Following talks with OSCE Secretary General Thomas Greminger, Russian Foreign Minister Sergey Lavrov emphasized Moscow’s firm belief in the Organization’s unification potential and the need to strengthen its authority. Lavrov also said that Russia wants to see security cooperation not only between OSCE members, but between regional organizations as well.
Thomas Greminger sees the OSCE as a key platform for dialogue, which he believes is the fundamental mission of the 57-member regional security organization, where problems are discussed not only at the level of political, but also defense experts, as contacts between the Russian and NATO militaries were put on ice five years ago. Sergey Lavrov, for his part, believes that the OSCE’s goal is to build "a community of comprehensive, cooperation-based and indivisible security in the Euro-Atlantic area and Eurasia." This also resonates with the idea of a Great Eurasian Partnership, proposed by Russia. Sergey Lavrov believes it imperative to enshrine in the Charter for European Security and the Security Platform, adopted at the OSCE summit in 1999, the principles of indivisibility of security and cooperation not only of countries, but also of organizations.
"With the political will of the participating countries, the OSCE can make a meaningful contribution to the labor-intensive and stuttering process of restoring confidence in the Euro-Atlantic area" (Sergey Lavrov)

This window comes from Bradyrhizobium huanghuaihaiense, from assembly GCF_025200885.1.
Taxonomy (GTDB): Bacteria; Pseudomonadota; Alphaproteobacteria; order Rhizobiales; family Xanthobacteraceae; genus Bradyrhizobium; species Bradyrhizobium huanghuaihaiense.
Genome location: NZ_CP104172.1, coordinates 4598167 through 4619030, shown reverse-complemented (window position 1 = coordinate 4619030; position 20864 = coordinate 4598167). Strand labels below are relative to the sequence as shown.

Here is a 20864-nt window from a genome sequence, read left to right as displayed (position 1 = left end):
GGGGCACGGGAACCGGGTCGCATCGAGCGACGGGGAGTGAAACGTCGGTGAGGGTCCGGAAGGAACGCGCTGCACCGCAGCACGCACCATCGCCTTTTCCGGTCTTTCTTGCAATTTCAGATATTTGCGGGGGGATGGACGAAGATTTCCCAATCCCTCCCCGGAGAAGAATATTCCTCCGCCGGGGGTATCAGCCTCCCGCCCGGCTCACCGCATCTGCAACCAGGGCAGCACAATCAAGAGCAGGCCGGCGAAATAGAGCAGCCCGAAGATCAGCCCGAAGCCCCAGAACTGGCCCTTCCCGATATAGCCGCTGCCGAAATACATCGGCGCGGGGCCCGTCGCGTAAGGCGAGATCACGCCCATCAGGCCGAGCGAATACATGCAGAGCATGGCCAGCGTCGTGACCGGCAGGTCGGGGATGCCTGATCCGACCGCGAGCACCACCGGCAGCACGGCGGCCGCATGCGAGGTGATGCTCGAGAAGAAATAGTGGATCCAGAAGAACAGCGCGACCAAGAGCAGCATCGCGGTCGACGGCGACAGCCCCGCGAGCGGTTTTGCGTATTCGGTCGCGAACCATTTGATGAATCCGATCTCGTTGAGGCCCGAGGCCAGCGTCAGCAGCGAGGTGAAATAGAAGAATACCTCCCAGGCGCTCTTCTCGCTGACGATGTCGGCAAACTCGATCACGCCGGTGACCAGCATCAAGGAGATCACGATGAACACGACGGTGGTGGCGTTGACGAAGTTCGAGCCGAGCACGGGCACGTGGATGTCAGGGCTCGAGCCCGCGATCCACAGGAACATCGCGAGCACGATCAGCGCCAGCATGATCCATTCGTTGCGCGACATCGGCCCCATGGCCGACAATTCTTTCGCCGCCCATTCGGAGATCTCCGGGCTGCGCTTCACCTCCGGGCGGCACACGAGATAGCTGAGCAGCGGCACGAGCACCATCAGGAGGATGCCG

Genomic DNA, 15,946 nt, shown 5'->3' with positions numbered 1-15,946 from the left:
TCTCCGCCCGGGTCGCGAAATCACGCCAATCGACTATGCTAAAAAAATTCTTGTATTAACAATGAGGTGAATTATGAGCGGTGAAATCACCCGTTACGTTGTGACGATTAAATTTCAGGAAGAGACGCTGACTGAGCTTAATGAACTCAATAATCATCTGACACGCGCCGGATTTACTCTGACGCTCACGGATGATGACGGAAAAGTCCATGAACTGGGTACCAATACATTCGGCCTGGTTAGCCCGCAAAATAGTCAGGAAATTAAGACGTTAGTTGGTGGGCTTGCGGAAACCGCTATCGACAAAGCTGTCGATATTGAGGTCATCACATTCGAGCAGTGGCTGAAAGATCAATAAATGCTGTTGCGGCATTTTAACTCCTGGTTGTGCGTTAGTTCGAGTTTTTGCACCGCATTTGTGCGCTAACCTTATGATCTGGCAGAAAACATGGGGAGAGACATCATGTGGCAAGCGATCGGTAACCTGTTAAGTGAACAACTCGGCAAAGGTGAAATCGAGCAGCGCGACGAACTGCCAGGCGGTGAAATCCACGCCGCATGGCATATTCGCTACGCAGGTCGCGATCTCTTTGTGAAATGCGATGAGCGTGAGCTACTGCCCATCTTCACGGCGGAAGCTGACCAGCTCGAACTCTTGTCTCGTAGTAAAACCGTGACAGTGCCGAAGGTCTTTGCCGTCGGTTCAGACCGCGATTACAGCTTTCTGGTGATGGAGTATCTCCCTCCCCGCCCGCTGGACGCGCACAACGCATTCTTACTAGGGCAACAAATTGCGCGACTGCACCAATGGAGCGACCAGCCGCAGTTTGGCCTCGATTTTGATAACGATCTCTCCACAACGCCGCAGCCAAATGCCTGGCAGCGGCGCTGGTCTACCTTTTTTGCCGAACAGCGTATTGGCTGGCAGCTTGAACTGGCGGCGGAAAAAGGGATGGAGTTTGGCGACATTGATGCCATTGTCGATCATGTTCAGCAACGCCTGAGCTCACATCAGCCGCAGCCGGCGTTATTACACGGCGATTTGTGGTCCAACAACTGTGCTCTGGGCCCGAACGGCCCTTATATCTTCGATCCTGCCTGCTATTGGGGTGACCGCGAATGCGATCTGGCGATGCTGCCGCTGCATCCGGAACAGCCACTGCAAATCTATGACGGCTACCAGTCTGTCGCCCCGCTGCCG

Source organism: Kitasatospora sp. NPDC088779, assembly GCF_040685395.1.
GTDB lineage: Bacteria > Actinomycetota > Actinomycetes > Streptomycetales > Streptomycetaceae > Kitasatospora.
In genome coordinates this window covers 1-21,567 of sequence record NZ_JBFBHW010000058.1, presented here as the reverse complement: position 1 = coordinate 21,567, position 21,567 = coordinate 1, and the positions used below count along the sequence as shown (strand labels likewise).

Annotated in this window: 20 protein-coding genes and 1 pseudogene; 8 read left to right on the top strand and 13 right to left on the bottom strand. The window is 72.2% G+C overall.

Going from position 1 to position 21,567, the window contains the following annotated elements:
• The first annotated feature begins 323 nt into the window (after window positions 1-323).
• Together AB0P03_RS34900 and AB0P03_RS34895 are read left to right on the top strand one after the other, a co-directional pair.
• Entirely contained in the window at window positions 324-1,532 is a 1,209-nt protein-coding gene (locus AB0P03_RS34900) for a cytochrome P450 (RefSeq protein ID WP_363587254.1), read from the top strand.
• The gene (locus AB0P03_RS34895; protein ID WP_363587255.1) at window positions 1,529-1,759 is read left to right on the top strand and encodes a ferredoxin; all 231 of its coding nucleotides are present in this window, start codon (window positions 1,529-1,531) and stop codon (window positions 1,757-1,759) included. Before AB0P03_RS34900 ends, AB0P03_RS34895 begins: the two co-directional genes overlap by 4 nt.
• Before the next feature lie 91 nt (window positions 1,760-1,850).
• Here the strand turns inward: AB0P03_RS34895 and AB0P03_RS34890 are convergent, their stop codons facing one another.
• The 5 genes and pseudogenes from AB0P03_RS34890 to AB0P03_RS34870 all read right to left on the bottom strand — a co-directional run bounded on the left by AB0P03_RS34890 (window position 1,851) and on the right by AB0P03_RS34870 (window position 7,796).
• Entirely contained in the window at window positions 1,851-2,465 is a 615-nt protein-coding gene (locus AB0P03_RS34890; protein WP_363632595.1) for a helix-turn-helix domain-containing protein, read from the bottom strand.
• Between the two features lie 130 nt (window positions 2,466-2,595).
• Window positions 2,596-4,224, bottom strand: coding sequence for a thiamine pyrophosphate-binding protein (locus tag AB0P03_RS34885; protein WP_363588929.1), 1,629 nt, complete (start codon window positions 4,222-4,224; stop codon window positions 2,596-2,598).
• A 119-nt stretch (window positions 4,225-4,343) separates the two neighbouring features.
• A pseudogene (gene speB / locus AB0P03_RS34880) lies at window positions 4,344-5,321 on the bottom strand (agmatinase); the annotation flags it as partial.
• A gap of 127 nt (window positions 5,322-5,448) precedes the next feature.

Thomas Greminger called for confidence-building measures, including in the field of conventional arms control. He emphasized that he had mentioned this need also during his last week’s official visit to Washington.
"We are really going through hard times, but this year we have achieved certain successes, and this progress is possible only if there is political will and sincere dialogue," Greminger said, in a clear reference to talks in Bratislava and the separation of forces in the Donetsk and Lugansk regions of Ukraine. Sergey Lavrov praised the OSCE’s contribution to the peaceful resolution of the Transdniestrian conflict. Speaking about Ukraine, he noted that despite the signing of the Steinmeier formula, many loose ends still need to be tied up, including a complete separation of forces in Donbass, an amnesty, a resumption of economic ties, lifting the blockade, granting special status to parts of Donetsk and Lugansk regions, and enshrining all this in the Ukrainian constitution.
“We should use the election of a new [Ukrainian] president and the formation of a new government.” (Thomas Greminger)
Sergey Lavrov also mentioned the OSCE’s unrealized potential, including a declaration on countering Islamophobia and Christianophobia, which the OSCE members have failed to adopt in the course of the past five years. There has been no progress on the project concerning the protection of the language, educational and other rights of ethnic minorities either. Lavrov also emphasized the importance of anti-terrorism, combating drug trafficking and ensuring free access to information for the public and the media. Russia will propose draft decisions to address these issues at the upcoming meeting by the OSCE Foreign Ministers’ Council in Bratislava, as well as a draft declaration dedicated to the 75th anniversary of the end of World War II. Sergey Lavrov called for taking into account Russia's and other countries’ interest in the work being done by the OSCE, arguing that this organization can function properly only on the basis of consensus.
“We hold in very high regard the role, which the Organization has been playing in the Geneva discussions on stability in the Trans-Caucasus region.” (SergeyLavrov)
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